US construction hiring jumps as housing rebounds
During last year's housing recovery a question loomed: Where are all the construction jobs?
The answer arrived Friday in a government report that showed the best hiring for the U.S. building industry since the peak of the housing boom.
Construction firms added 28,000 jobs last month, according to the January employment report. And the industry has created 98,000 jobs since September, according to annual revisions that were released with the report. The last time construction contributed that many jobs to the economy was in the spring of 2006 - right before the market went bust.
"The construction job recovery has clearly arrived," said Jed Kolko, chief economist at Trulia, a real estate data analysis firm.
Economists had known for months that the industry was turning around. Homebuilders broke ground on 780,000 homes in 2012, a 28 percent increase from the previous year. Spending on residential construction projects has risen in every month since April.
But until Friday, there were few signs of steady growth in construction employment.
The Labor Department shed some light on that with its revisions, which showed 25,000 more construction jobs added in the final three months of 2012 than initially estimated.
The gains have made the sector one of the leading job creators for the economy. Only a couple have added more: Retailers added 166,000 jobs in the past four months and education and health care added 123,000.
Hotels, restaurants and entertainment companies have gained roughly the same number as construction.
Most other sectors have lagged. Manufacturing has added only 25,000 jobs in that stretch. Financial services gained only 31,000. Transportation and warehousing added 62,000
Economists expect construction firms will keep adding jobs in 2013 as the housing recovery strengthens.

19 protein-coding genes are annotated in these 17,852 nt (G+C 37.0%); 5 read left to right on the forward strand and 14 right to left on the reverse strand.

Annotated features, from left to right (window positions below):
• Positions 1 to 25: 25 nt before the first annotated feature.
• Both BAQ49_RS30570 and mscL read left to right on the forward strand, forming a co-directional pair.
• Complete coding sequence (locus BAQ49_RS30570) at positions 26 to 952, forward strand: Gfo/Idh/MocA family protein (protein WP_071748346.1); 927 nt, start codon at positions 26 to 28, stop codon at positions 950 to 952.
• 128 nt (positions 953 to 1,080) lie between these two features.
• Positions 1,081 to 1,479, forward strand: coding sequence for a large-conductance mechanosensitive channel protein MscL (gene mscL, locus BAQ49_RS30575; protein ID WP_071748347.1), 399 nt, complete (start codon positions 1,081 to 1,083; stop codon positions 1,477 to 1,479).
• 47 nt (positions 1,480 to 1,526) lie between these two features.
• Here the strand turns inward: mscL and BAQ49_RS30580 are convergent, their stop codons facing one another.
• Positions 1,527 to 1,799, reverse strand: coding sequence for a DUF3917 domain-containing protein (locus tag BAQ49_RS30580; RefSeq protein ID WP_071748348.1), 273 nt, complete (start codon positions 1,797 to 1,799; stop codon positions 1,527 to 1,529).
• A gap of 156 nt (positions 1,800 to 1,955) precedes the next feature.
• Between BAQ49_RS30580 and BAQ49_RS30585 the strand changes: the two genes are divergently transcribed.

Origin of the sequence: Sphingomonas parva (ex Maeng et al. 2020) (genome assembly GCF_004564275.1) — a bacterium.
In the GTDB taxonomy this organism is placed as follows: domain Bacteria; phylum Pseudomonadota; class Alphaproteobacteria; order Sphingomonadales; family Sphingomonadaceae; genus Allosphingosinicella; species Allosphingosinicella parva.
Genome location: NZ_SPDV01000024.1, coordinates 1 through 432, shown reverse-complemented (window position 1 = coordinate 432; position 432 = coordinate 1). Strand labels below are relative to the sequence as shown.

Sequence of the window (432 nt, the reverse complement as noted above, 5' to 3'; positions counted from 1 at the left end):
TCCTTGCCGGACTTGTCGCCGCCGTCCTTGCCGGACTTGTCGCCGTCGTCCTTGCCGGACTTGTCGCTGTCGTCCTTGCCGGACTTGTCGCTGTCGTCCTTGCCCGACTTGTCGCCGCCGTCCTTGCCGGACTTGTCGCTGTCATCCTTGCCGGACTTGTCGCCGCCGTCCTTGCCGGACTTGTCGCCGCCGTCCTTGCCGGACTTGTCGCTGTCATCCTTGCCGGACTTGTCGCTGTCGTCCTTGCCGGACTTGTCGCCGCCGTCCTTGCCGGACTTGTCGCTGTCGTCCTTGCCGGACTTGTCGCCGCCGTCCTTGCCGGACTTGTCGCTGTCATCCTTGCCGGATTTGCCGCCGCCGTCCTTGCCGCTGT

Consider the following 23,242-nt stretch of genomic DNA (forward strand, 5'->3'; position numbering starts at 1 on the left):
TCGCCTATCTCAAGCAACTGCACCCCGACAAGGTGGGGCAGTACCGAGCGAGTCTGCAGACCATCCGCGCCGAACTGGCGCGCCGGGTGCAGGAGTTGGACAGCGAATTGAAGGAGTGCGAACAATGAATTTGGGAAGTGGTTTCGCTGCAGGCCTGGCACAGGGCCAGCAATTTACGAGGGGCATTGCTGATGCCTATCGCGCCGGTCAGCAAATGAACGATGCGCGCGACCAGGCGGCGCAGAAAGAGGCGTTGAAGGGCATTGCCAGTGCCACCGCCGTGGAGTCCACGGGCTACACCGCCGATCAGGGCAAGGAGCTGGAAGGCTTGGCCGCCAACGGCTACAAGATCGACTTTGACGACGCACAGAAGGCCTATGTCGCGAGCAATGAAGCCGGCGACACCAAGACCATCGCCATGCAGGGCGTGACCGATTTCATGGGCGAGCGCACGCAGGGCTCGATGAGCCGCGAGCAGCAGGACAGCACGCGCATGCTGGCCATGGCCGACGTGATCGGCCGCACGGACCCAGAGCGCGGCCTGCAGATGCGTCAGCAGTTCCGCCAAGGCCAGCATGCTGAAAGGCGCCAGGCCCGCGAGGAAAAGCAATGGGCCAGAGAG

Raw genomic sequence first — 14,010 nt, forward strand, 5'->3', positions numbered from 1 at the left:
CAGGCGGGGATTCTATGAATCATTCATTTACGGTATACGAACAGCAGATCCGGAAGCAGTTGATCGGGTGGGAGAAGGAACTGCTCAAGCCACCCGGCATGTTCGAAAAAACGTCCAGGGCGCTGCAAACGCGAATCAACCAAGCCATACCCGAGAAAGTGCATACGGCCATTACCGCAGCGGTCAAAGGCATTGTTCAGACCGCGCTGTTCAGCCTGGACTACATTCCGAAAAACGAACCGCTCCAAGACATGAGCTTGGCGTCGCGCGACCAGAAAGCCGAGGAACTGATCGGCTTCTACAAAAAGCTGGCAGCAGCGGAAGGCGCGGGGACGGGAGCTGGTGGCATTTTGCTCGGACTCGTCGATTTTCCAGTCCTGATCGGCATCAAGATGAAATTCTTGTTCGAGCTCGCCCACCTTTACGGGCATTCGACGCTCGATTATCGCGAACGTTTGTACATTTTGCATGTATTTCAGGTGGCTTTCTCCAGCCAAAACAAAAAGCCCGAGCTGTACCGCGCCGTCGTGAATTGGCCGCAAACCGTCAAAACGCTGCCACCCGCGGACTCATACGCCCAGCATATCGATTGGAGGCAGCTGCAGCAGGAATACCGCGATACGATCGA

Kolko notes that a single-family home can take up to six months to build, while an apartment building can take more than a year. Many of those projects will require more workers as construction progresses.
And demand for new homes and apartments will keep rising, especially if supplies remain low. More Americans are moving out on their own after doubling up with friends or relatives during the recession.
Pat Newport, a housing economist at IHS Global Insight, forecasts that builders will start work on 970,000 homes in 2013, a 24 percent increase from last year. He expects hiring will grow, as well.
Housing has been a leading driver of past recoveries. But the bursting of the housing bubble pushed a flood of foreclosed homes on the market at low prices. That made it hard for builders to compete. And a collapse in home prices left millions of homeowners owing more on their mortgages than their houses were worth. That made it difficult to sell.
Now, six years after the bubble burst, those barriers are fading. Joseph LaVorgna, an economist at Deutsche Bank, estimates that greater construction could add a half-point to economic growth this year.
And higher home prices can make consumers feel wealthier and spend more. That could boost growth by another half-point this year, LaVorgna says.